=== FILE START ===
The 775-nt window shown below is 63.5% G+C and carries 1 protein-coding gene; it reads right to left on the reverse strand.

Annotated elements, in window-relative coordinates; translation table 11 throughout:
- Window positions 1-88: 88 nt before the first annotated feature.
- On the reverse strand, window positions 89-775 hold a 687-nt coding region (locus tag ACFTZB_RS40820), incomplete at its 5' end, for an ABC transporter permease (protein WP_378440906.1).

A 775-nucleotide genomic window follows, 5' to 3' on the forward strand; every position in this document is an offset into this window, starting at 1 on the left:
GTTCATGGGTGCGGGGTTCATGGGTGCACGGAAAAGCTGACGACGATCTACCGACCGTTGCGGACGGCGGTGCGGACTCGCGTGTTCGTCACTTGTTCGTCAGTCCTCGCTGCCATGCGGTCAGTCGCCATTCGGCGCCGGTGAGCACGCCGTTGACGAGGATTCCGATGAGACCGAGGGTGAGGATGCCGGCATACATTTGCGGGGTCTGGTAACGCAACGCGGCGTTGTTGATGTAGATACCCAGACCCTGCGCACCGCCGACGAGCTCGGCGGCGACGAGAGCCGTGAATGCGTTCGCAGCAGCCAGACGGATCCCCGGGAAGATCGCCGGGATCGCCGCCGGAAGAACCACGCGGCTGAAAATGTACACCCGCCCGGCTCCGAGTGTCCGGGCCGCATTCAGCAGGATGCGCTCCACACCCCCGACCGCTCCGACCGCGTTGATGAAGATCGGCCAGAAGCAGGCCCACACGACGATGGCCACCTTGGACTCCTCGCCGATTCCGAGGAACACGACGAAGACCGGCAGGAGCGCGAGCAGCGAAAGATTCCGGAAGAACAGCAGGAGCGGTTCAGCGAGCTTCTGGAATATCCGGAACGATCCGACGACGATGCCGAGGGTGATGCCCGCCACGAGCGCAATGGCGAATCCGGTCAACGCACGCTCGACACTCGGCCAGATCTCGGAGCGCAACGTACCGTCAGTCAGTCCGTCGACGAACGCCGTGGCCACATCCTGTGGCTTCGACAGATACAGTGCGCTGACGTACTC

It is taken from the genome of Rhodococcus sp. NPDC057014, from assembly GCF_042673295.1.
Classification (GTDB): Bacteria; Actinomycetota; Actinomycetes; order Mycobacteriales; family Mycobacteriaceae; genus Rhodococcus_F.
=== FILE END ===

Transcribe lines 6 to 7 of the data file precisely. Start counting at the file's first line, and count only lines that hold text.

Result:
GTTCATGGGTGCGGGGTTCATGGGTGCACGGAAAAGCTGACGACGATCTACCGACCGTTGCGGACGGCGGTGCGGACTCGCGTGTTCGTCACTTGTTCGTCAGTCCTCGCTGCCATGCGGTCAGTCGCCATTCGGCGCCGGTGAGCACGCCGTTGACGAGGATTCCGATGAGACCGAGGGTGAGGATGCCGGCATACATTTGCGGGGTCTGGTAACGCAACGCGGCGTTGTTGATGTAGATACCCAGACCCTGCGCACCGCCGACGAGCTCGGCGGCGACGAGAGCCGTGAATGCGTTCGCAGCAGCCAGACGGATCCCCGGGAAGATCGCCGGGATCGCCGCCGGAAGAACCACGCGGCTGAAAATGTACACCCGCCCGGCTCCGAGTGTCCGGGCCGCATTCAGCAGGATGCGCTCCACACCCCCGACCGCTCCGACCGCGTTGATGAAGATCGGCCAGAAGCAGGCCCACACGACGATGGCCACCTTGGACTCCTCGCCGATTCCGAGGAACACGACGAAGACCGGCAGGAGCGCGAGCAGCGAAAGATTCCGGAAGAACAGCAGGAGCGGTTCAGCGAGCTTCTGGAATATCCGGAACGATCCGACGACGATGCCGAGGGTGATGCCCGCCACGAGCGCAATGGCGAATCCGGTCAACGCACGCTCGACACTCGGCCAGATCTCGGAGCGCAACGTACCGTCAGTCAGTCCGTCGACGAACGCCGTGGCCACATCCTGTGGCTTCGACAGATACAGTGCGCTGACGTACTC

It is taken from the genome of Rhodococcus sp. NPDC057014, from assembly GCF_042673295.1.